Self-Care or Community Care?

Self-care, the act of carving time out for health, relaxation, friend and family time, is indisputably essential for overall well-being.  Yet self-care requires a few things to be an effective strategy. First, an individual must have “extra” time, live in an environment in which self-care is possible, and have the resources (physical, mental and/or economic) to step away from their daily grind.  

Enter “community care,”  a newer term that describes any action that a single individual takes to benefit other people in their life.  Actions can be individual (picking up groceries, checking in on an elder or texting a grieving friend) but they also take the form of collective community care.  Think community-based nonprofits, neighborhood associations and faith organizations.

Community care acknowledges that self-care confers benefits, but also recognizes that self-care is too often a band-aid for much larger systemic issues.  How does a bubble bath or a yoga class impact a working family’s need for better childcare and reliable public transportation? There’s value, for sure, in helping an individual respond more effectively to stress.  However, community care has the potential for creating sustainable impact.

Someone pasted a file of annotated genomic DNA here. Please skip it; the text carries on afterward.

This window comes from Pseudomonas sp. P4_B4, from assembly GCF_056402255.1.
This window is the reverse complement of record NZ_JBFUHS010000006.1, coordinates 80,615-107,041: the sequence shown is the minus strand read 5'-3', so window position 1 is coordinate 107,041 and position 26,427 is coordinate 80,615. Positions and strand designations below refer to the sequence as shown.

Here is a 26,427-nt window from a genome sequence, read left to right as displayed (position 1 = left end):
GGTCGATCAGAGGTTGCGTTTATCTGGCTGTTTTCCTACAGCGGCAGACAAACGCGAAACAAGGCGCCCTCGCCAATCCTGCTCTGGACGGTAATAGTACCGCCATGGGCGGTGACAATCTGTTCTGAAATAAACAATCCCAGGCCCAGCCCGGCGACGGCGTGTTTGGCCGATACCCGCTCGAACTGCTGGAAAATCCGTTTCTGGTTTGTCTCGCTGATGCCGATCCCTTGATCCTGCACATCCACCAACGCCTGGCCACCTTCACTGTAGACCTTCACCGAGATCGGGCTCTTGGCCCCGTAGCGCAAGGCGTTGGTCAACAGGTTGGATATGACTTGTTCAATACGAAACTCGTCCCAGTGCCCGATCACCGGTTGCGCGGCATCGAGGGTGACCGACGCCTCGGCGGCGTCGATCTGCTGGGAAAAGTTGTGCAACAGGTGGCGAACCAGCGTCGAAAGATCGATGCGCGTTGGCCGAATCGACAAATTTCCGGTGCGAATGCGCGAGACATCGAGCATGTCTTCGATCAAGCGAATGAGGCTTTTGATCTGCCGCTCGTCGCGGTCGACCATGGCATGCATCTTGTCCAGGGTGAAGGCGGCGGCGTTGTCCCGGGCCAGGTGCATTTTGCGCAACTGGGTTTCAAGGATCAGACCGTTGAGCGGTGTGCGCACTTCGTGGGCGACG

With holidays like Mother’s and Father’s Day on the calendar, the market for self-care takes center stage.  Mom gets a massage, Dad gets a day out to the ballgame. Yet we might begin to consider how our community can create changes that help to alleviate the stress that precipitates the need for self care.  Can we make it easier for Dad to ride his bike to work a couple days a week? Are there communal strategies that might make cooperative child care a viable solution for working families?

One possible avenue for community care is technology and the sharing economy.  The community of Oakland, CA has created a tool lending library that offers tools and DIY videos to community residents.  Other areas of growth include sharing economies for seniors, like Silvernest, a technology platform that allows seniors find intergenerational roommates share their homes.  

Wello’s mission is, ultimately, to support community care in Greater Green Bay by promoting program, policy, system and environment changes that deepen our regions commitment to well-being for all.  Want to get more involved? Learn more about our community activation group the Well-being Influencer Network, here!  

1 Comment

  1. PETER FLUCKE on June 4, 2019 at 12:29 am

    Thanks for this, I always learn something useful from your Community Stories.

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